—Richard Albert, Boston College Law School
As we follow Haiti’s slow march toward democracy in the news, media reports often highlight that Haiti is the poorest nation in the western hemisphere and the world’s first independent black republic.
Yet what is often if not always missing is this: Haiti adopted one of the first written national constitutions in the modern era.
The first Haitian Constitution was adopted in 1801. By comparison, the United States adopted the Articles of Confederation in 1777 and its Constitution in 1787, France adopted the Declaration of the Rights of Man and of the Citizen in 1789, and Poland adopted its own Constitution in 1791.
With over twenty constitutions since 1801, Haiti offers a rich constitutional and political history for scholars interested in how and why constitutions emerge and expire. The first Haitian Constitution is a good place to start.
Why a Constitution?
In 1801, Haiti was still a colony in the French empire. Ten years earlier, in 1791, Haiti had launched a revolution against France. The Haitian Revolution later culminated with the declaration of Haitian independence on January 1, 1804.
The impetus for creating a Haitian Constitution in 1801 appears to have been threefold. Two parts were external and one was internal.
First, the United States had only recently adopted its Constitution, and Haitians were hoping to emulate the American model of revolutionary constitutionalism. In fact, Haitians sought and received the counsel of Alexander Hamilton, who advised Haiti’s Central Assembly on constitutional design.
Second, France was losing its grip on Haiti, then known as Saint-Domingue. The first years of the Haitian Revolution had weakened France and diminished its resources. Haitians believed that a written constitution could help accelerate the achievement of independence and show the world that Haiti could govern itself.
Third, Toussaint L’Ouverture, Haiti’s celebrated revolutionary general, led the fight to free Haitian slaves. He thought it important to entrench protections for equality, security, and property. He also wanted to define Haitian nationhood and identity, and believed a written constitution could help.
Yet L’Ouverture also appears to have been motivated by securing power for himself. The first Haitian Constitution confers upon him such vast powers that it has since come to be known by many as “Toussaint’s Constitution.”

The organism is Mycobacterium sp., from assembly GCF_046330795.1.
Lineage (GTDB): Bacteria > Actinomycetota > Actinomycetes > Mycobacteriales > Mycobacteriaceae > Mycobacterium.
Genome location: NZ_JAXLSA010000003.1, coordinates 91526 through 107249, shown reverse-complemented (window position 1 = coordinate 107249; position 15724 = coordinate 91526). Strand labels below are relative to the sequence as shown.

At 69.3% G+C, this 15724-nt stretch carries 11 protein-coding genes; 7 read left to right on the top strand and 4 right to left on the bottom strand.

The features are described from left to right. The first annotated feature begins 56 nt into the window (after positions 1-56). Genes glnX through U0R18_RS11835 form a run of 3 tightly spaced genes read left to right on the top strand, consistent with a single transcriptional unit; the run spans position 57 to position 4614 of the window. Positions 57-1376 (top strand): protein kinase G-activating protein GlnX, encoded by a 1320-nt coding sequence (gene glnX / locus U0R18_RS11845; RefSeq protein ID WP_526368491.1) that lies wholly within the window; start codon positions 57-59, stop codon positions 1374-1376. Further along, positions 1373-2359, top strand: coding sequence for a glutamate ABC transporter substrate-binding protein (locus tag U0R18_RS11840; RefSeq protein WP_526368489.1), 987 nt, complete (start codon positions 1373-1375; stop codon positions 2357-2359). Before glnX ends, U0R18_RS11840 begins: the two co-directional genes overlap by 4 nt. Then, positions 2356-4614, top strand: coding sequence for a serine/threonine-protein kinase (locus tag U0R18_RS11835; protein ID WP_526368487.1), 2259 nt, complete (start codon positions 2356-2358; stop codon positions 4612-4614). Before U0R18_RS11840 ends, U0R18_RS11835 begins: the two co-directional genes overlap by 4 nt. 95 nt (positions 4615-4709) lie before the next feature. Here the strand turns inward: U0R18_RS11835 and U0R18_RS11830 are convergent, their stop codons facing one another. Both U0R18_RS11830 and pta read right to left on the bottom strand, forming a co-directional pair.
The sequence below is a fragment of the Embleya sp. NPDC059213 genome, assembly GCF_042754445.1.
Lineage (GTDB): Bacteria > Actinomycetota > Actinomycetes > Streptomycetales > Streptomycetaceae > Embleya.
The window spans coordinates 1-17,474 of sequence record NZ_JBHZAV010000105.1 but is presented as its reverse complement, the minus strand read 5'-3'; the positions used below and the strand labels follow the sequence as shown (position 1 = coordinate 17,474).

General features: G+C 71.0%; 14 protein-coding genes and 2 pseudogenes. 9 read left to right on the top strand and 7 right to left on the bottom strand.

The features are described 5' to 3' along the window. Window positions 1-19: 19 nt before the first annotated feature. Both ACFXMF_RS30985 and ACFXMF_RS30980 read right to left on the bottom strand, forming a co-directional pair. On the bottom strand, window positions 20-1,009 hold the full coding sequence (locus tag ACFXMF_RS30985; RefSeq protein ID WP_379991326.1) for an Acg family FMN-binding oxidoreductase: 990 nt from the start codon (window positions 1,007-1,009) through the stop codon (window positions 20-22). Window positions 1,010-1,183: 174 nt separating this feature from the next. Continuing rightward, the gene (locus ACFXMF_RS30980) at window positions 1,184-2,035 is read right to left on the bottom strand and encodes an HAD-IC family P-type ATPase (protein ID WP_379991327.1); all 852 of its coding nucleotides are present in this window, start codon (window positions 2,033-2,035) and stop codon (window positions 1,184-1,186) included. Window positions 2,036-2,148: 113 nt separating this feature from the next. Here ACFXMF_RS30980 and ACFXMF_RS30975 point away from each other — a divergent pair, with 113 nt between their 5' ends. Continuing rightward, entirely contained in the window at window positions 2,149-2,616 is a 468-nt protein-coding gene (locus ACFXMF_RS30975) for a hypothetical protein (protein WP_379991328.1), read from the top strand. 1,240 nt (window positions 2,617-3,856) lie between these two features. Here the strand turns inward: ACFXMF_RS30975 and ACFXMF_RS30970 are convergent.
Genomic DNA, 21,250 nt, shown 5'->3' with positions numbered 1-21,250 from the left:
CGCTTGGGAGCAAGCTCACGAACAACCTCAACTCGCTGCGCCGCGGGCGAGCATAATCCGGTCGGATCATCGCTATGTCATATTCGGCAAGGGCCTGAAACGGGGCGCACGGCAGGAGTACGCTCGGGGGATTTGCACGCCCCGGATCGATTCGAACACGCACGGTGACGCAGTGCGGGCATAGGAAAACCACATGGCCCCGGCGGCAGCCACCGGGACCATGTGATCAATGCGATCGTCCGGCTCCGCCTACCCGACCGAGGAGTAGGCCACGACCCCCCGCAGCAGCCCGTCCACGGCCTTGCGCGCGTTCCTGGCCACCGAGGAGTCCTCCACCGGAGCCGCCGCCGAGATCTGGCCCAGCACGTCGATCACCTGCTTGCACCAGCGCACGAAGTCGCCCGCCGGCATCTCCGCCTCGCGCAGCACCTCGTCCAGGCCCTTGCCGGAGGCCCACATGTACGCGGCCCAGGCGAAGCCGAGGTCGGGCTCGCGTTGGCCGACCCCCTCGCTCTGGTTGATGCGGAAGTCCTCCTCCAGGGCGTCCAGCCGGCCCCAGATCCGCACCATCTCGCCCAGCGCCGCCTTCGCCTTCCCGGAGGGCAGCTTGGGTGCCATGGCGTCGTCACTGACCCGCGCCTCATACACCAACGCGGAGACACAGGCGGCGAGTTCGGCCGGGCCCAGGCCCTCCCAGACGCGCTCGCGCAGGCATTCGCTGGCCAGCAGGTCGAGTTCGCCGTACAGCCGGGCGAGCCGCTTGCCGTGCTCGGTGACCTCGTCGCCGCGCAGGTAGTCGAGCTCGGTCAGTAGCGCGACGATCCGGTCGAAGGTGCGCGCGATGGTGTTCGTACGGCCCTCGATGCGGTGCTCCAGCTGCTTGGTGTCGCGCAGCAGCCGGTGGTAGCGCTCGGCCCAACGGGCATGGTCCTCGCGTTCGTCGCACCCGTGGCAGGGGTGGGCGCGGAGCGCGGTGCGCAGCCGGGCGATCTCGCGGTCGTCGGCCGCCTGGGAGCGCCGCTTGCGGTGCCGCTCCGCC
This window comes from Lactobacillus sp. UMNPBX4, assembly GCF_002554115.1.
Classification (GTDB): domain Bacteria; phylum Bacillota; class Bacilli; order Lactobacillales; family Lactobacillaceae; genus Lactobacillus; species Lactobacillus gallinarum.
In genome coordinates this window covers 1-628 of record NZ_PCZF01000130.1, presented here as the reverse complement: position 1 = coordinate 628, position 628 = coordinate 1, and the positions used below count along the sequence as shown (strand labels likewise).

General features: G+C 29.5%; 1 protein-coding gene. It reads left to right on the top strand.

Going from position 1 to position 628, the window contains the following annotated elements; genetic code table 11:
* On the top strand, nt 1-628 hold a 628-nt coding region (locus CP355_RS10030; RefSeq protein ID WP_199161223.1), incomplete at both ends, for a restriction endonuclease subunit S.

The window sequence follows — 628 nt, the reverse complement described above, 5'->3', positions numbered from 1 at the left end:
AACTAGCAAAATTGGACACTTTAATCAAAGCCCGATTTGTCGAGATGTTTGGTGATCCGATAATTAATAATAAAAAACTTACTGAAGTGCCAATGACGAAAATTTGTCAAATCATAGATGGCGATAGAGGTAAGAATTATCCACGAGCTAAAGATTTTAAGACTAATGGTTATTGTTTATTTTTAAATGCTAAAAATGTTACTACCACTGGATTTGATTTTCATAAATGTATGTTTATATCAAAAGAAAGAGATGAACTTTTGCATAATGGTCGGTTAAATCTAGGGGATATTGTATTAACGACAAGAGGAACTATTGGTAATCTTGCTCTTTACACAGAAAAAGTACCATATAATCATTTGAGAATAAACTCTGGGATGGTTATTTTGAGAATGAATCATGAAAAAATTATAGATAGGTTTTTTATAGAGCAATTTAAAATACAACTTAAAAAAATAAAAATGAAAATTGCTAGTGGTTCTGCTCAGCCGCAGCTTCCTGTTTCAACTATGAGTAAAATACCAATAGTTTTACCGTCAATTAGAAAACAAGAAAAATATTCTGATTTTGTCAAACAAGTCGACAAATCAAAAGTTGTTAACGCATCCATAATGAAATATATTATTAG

With that as a very brief background to the adoption of the first Haitian Constitution, let us examine its text. (The English translation, by Charmant Theodore, is found here at the Louverture Project.)
The Structure of the Constitution
The first Haitian Constitution has thirteen major sections, one each on the following subjects:
- Culture and Commerce
- Legislative Authority
- Executive Authority
- Judicial Authority
- Armed Forces
- General Dispositions
On my reading, two important cross-cutting themes emerge from the text: (1) the concentration of governmental powers in the executive authority; and (2) the robustness of rights declarations. Let me offer a few examples of each.
The Concentration of Powers
It quickly becomes obvious why the first Haitian Constitution is known as “Toussaint’s Constitution.”
Article 28 names L’Ouverture governor for life. The text states “in consideration for important services rendered to the colony, in the most critical circumstances of the revolution, and upon the wishes of the grateful inhabitants, he is entrusted the direction thereof for the remainder of his glorious life.”
Article 30 moreover authorizes L’Ouverture to name his own successor. The language of the text giving him this exceptional power reveals how profoundly the people respected him and trusted his judgment:
In order to strengthen the tranquility that the colony owes to steadfastness, activity, indefatigable zeal and rare virtues of the General Toussaint-Louverture, and in sign of the unlimited trust of the inhabitants of Saint-Domingue, the Constitution attribute exclusively to this general the right to designate the citizen who, in the unfortunate event of the general’s death, shall immediately replace him. This choice shall remain secret; it shall be cosigned under sealed envelope and to be opened only by the Central Assembly, in presence of all active generals and chief commanders of departments of the army of Saint-Domingue.